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A Child's Wisdom





By Kathy Hendricks


The other day, my grandson, Clay, asked to sing a song for me. When I happily accepted, he paused and then explained that he was “brain dead” and had to wait for the words to come. After finding them, he proceeded with a sweet, if hard-to-decipher, song about the Statue of Liberty that he learned from an online video.


Since then, I keep thinking about being brain dead. There have been way too many instances when I haven’t let it stop me from launching into some ill-informed tirade or to caterwauling without any sense of harmony, rhythm, or nuance. Today’s access to streaming news and its accompanying commentaries generates a certain communal stupor. This, in turn, drains the heart and mind. Clay’s innate understanding of the need to pause until the words come is one of those nuggets of wisdom that only a three-year-old could impart.


We just passed through a sacred triad of days around death : All Hallows (Halloween), All Saints, and Dia de los Muertos – the Day of the Dead (All Souls Day for those in the Catholic tradition). It’s one of those “thin times” in Celtic spirituality that blur the boundaries between the living and the dead. Gregory Boyle describes this beautifully when he writes, “There is no such thing as a dead person, only a dead body.” Deadness doesn’t just occur, however, when all physical abilities cease. How many of us are rendered brain dead by relentless activity, perpetual resentment, fear, or cynicism, or just plain boredom?


In this Still Blooming phase of life, I find myself drawing toward the quiet pause and the joy of fading into the background in order to listen to the undertones of life. To waiting for a toddler to find his voice and then to revel in his adorable innocence and charm. To recognizing the limited need for my biases to be added to the cacophony of competing opinions. To admitting my moments of brain death and being willing to let them pass. Most of all, waking up to the present moment and the gift it has to offer if I am patient enough to let it emerge.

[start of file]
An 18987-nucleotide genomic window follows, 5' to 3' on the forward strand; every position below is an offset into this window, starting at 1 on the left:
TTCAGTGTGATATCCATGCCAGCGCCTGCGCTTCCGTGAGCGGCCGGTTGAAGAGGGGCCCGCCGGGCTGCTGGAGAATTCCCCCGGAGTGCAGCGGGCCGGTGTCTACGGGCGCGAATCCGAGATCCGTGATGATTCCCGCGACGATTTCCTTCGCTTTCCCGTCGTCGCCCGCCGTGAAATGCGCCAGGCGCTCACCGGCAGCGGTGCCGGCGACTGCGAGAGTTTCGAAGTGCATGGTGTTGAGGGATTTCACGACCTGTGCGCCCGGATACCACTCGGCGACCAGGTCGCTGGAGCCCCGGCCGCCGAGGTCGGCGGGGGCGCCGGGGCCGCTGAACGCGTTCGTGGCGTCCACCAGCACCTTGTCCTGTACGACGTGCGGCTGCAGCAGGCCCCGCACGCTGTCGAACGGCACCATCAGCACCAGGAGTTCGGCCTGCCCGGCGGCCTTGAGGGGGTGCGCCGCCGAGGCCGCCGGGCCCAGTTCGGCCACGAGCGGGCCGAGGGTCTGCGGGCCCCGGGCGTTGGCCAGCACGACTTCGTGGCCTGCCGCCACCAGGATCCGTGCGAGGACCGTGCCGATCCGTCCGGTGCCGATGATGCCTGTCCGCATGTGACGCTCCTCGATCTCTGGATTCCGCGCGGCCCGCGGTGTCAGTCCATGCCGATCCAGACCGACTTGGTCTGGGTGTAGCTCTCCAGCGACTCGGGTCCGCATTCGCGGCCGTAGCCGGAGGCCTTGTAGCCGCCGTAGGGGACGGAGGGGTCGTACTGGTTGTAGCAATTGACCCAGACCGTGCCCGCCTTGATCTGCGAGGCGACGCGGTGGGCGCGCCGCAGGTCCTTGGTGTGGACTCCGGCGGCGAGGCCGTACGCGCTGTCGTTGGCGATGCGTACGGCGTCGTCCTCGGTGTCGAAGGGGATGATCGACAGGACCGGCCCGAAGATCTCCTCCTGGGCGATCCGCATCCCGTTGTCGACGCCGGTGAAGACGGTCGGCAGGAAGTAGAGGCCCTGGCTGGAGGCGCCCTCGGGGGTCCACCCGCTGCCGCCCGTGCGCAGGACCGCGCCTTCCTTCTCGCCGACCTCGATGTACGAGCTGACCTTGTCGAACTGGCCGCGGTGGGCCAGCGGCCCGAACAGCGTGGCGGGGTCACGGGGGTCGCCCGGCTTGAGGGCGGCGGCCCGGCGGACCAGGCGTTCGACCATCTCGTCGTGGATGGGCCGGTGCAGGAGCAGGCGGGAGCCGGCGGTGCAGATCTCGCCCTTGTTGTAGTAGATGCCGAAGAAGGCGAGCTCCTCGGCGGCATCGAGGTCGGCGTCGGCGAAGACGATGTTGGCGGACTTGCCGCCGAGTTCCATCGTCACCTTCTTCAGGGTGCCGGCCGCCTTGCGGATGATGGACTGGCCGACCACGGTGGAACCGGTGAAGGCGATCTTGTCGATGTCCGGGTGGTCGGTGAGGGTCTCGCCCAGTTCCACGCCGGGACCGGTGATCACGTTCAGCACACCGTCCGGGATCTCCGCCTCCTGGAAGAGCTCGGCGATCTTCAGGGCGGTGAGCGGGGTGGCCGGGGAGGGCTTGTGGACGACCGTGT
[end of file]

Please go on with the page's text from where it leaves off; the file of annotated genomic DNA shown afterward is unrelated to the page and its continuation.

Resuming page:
Response

By Barbara Anne Radtke


Kathy, thanks for making this masterful connection to being “brain dead” in the sense of the dulling of our spirit to the vitality and diversity we can find in daily living. The story of Clay’s pause to remember is a lesson for all of us. I also relate it to your previous entry about taking a breath.


Taking a pause, suspending judgment, breathing deep are all intimately connected to gaining the most insight from each other, whether we are sharing memories or listening to each other about our experiences of time, place, point of view, and living on this planet. In our world with its deep division and turmoil, “taking a moment to pause, remember, and listen” is not an act of hesitation but an act of wisdom.



Photo by Ron Hendricks - Used with permission


댓글 2개


Kathy,

How does a three-year-old acknowledge 'brain dead'?! He is beyond many adults (including me) who would take a moment to recognize that.

Thank you for including Mr. Boyle's verse. Holidays are sometimes trying times for those who have lost. Sharing the idea of 'only the body is dead' may help cheer someone's saddened heart.

Thank you.

Debbie

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kmhendricks11
kmhendricks11
2023년 11월 13일
답글 상대:

Debbie, I know what you mean. Clay's insights blow me away. Perhaps three-year-olds have an insight that we tend to lose as we age. Then again, he is my grandson...! :)

I agree that the holidays can be particularly painful for those who have experienced loss. Greg Boyle's book (he is a Jesuit) is such a study in tenderness and compassion.

Kathy

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